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TOPIC: The changing nature of birding tours

The changing nature of birding tours 3 weeks 5 days ago #1576

  • Ian Wilson
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For those of us who occasionally take a bird tour this article makes for interesting reading. To see the article click here Birding Tours
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The changing nature of birding tours 3 weeks 4 days ago #1582

  • Andrew Browne
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Yes, I saw this article on The Birding-Aus- Digest.

It highlights that if you are interested in mainly bird photography ,you must ensure the tour caters for photographers rather than list tickers.

From my experience with birding tours over the past five years I have two pertinent comments:
1. In some instances, esp if one is staying independently in a location after the tour, and you're not in a pure photography group and with the guides permission, it's easier to just use binoculars when on the tour then revisit with your camera post the tour when you have no time restraints or multiple others vying for position.
2. Many (read >90%) tour guides rely on call playback. They seem to think because they're relying on tours to earn a living that they have an exemption for this ethical consideration. This can compromise your ethics and definitely preclude publishing your images obtained on the tour from being submitted to BLP galleries. Perhaps at sometime in the future Birdlife Australia may publish a list of "ethical" tour guides???
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Cheers AB

The changing nature of birding tours 3 weeks 4 days ago #1587

  • Ian Wilson
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Thanks Andrew for your thoughtful observations on the potential for conflict between 'list tickers' and bird photographers. Jill and I have been on quite a few birding tours in various parts of the world and have noticed that many birders now take along a camera, usually a cropped sensor body and zoom lens suitable for general purpose wildlife photography. This shared interest with other tour group participants helps to make a happy group but conflict is still possible. Rockjumper Birding Tours, based in South Africa but ranging widely around the world, are preparing to offer bird photography tours separate from their specialist birding tours. This looks similar to what Tropical Birding is offering and to my mind is a welcome development.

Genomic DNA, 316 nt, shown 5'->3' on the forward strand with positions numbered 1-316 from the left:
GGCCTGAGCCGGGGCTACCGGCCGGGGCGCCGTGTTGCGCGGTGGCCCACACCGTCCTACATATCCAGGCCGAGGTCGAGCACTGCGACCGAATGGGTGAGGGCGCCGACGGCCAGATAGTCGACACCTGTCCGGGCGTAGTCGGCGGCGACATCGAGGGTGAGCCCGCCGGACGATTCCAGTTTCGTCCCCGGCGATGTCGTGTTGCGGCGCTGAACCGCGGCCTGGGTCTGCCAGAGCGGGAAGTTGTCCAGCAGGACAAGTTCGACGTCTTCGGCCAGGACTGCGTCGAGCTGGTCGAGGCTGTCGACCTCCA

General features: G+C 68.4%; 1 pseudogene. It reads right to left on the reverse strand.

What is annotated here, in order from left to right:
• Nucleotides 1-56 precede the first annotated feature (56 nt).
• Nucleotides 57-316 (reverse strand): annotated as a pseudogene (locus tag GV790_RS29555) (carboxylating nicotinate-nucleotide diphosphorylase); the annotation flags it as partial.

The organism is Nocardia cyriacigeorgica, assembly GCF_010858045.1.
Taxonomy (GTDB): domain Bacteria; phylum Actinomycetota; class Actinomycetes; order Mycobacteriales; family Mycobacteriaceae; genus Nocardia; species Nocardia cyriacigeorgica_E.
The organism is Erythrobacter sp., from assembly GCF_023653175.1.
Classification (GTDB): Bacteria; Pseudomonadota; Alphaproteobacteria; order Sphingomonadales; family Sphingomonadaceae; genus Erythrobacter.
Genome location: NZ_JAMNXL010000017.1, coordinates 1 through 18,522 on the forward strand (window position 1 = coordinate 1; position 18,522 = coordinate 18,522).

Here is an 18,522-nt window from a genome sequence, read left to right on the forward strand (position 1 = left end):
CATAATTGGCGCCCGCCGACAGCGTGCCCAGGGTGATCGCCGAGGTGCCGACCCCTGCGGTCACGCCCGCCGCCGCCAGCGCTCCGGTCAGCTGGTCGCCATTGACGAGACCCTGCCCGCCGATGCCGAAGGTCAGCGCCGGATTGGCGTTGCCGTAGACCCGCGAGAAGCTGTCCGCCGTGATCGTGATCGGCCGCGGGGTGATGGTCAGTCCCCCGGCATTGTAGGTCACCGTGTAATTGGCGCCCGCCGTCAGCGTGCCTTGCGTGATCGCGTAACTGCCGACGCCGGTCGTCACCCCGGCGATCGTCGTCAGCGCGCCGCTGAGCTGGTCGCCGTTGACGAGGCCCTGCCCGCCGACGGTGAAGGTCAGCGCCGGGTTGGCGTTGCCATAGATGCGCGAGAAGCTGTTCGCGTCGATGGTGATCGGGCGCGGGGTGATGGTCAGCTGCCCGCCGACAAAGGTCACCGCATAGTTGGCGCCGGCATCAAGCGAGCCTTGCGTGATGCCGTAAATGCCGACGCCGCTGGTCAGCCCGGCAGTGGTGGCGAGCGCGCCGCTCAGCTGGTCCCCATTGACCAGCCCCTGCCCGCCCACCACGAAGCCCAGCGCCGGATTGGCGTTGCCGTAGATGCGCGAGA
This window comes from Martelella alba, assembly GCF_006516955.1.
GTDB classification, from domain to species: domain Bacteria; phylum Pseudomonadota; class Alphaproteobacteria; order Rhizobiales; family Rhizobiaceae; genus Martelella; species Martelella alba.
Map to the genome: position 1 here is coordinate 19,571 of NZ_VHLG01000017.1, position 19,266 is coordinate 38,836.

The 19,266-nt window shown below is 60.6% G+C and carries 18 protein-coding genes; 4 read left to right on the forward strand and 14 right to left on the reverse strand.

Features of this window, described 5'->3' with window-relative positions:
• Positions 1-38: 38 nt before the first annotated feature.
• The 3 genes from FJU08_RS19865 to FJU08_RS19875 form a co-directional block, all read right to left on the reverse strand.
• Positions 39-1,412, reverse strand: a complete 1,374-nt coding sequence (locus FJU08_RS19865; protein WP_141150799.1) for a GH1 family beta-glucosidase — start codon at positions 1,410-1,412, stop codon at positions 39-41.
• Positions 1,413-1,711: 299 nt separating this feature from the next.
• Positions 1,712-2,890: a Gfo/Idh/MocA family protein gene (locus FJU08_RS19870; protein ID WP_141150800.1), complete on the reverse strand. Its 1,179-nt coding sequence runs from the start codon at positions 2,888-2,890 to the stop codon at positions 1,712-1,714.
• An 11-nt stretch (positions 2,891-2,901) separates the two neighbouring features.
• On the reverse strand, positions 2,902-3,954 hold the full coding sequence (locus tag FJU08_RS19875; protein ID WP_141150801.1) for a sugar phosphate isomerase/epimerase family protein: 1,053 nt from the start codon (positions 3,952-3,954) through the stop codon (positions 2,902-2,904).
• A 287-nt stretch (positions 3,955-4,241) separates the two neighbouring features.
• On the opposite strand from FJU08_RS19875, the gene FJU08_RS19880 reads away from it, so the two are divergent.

Regarding the use of call playback, I see little prospect that BirdLife Australia will do anything apart from issuing guidelines for the use of call playback because most of the leaders of our birding community are already compromised. They usually argue that because they are well-known and highly experienced birders that they are the best judges of when and where to use call playback. These people firmly believe they are exceptional and should be exempt from a no call-back policy. A member of the BirdLife Australia board recently suggested that the BirdLife Photography ethics policy was too tough and discouraged some photographers from joining BLP.

Cheers, Ian
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